Tuesday, June 4, 2013

French Milk is Superior to Other Milk

Most of the books I am devouring this summer are thrift store purchases, meaning things that have looked mildly interesting on the shelves at Savers and have since laid around in stacks, waiting to be read. Well, summer is upon us and I have no job prospects yet (fingers crossed for my two interviews on Thursday) and the books are slowly being read and digested. 

French Milk by Lucy Knisley is actually more of a comic than a book or like, a hybrid between the two, and even though I am not usually one for comics or graphic novels (my friends are slowly trying to convert me), I was pleasantly surprised by how much I enjoyed this book. Basically, it's a drawn comic journal that spans over a month, the bulk of the diary concerning the artist's month-long vacation in Paris with her mother.

The drawing, first and foremost, is cute and detailed and appealing and that's pretty much all I can say on that topic because I have no art skills at all. 

I am interested in all things French and French Milk was a nice little two hour dive into French culture, providing lots of dreamy drawings of food (especially foie gras) and funny little tidbits about the apartment they were staying in.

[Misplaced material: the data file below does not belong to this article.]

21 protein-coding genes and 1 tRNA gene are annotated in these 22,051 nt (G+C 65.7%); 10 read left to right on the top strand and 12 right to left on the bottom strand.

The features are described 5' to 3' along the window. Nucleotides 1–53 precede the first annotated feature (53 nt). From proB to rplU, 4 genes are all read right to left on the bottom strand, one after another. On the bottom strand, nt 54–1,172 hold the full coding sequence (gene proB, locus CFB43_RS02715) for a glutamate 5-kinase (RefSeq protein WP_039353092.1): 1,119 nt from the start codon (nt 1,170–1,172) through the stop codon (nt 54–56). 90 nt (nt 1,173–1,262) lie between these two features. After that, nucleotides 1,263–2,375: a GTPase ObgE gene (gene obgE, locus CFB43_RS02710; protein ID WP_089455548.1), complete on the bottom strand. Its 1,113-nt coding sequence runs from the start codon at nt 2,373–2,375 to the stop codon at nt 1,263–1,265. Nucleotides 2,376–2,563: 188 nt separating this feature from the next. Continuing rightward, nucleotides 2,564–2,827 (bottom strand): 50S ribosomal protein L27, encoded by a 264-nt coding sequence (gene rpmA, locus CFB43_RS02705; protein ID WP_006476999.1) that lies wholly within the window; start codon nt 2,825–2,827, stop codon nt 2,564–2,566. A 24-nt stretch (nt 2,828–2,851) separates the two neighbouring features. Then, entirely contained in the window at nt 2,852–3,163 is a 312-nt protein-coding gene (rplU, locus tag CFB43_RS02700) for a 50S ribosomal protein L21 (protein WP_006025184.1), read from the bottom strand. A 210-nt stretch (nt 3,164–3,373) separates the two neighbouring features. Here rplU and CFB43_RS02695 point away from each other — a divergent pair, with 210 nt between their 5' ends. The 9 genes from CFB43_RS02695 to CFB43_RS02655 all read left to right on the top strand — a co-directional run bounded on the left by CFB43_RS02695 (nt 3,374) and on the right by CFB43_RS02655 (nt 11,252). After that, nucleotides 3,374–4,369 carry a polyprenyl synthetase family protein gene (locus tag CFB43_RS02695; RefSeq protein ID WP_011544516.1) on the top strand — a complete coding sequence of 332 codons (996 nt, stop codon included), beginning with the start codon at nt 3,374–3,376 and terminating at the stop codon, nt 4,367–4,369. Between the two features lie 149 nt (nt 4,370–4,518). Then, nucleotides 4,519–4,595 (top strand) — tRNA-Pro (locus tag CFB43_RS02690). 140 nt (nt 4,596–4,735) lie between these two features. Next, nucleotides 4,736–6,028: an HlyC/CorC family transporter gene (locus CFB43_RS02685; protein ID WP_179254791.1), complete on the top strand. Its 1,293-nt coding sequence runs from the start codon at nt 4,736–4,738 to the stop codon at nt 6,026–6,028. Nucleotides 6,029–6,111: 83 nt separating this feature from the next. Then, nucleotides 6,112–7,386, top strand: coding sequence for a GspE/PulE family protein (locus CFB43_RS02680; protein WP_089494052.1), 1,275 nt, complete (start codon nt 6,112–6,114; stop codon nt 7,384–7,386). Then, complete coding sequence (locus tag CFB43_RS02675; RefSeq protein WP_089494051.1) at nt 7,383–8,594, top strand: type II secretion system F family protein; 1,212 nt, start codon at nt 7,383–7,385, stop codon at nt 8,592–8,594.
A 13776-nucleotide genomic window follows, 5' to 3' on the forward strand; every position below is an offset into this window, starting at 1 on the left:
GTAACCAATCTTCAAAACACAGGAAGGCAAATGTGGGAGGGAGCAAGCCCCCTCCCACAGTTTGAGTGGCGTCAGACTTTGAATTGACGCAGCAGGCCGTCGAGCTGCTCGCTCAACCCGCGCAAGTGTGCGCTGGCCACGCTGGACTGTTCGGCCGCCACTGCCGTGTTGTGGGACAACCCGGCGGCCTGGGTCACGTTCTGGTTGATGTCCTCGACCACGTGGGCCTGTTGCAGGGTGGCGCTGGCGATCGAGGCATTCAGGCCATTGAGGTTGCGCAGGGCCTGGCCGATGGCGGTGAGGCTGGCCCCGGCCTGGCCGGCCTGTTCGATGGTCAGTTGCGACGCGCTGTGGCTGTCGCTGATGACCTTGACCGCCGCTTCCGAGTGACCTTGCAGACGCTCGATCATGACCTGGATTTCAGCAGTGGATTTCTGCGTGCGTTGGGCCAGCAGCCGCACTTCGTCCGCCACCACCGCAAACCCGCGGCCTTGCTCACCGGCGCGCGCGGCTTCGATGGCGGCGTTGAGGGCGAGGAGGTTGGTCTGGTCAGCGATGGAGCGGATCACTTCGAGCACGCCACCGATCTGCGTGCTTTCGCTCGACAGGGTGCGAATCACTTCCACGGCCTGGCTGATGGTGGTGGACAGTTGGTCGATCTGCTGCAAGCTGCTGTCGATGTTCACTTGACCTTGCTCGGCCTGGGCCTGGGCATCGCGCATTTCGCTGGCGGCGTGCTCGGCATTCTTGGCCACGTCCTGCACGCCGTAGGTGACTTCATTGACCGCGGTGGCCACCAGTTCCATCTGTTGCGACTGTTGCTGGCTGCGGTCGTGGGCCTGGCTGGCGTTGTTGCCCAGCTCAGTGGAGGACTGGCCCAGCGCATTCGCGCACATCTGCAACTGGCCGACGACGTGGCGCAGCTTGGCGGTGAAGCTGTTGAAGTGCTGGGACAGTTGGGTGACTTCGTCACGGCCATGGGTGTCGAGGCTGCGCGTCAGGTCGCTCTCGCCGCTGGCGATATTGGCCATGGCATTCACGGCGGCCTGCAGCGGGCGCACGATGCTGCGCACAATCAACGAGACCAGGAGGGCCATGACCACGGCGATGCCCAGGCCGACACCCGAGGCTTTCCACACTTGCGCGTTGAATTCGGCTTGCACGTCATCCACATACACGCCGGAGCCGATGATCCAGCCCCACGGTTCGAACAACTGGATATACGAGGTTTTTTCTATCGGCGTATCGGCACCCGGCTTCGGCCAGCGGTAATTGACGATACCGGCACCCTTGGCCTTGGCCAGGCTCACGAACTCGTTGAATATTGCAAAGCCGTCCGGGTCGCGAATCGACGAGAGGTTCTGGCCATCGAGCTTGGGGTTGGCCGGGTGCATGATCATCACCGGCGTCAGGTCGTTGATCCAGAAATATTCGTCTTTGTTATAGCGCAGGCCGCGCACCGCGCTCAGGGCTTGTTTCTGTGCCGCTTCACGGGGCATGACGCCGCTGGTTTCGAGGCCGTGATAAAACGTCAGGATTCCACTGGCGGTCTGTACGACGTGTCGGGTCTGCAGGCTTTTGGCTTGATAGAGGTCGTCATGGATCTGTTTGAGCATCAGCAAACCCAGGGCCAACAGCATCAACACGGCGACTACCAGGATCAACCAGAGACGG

Even though nothing particularly exciting happens on this holiday (museums, shopping, cemeteries,  lots and lots of food), it's perfect because of that. The realistic traveling expectations are met - kicking children in airports and slightly disappointing experiences in museums. Knisley's way of capturing the overwhelming fear of adulthood and Life After Graduation and how those feelings are crippling, even when she's in the middle of PARIS is kind of sad and heartbreaking, but in a good way, because it's a reminder that people can be in one of the best cities freaking ever, but that doesn't mean that their life and all of their other worries stop. 

My only real complaint (it isn't even really a complaint it's just something I noticed in a kind of neutral  kind of man-I-want-more way) is that because this is more journal than story, sometimes character's names were thrown in and we didn't really know about them. They're real people and when writing about friends, background stories aren't always included, I totally get that, but it could be a little disconcerting when a gift was picked up for [name] and I had no idea who that was. It didn't take away from the understanding at all, because the basic people were mentioned and kind of introduced, but sometimes I would've enjoyed learning more about these super rad, gift worthy friends. 

French Milk is super enjoyable and kind of quirky and makes me wish that plane tickets could be only 10 dollars, so I could take a Parisian escape. It's a nice dive into vacationing and unmet expectations and also French milk, which is apparently superior in it's full-fat content, sweeter, amazing goodness. Seriously, I enjoyed the book, but after I was done reading it, I wanted to go milk a cow and enjoy some whole milk, French or otherwise. 

This is the first book read from my various acquired stacks and it hopefully set a nice tone for the rest of my summer reads. The comic nature made it a super fast read and I'm a little sad that it only lasted for about two hours, but that's more a qualm with my reading skills rather than the book itself. Onto the next one! 

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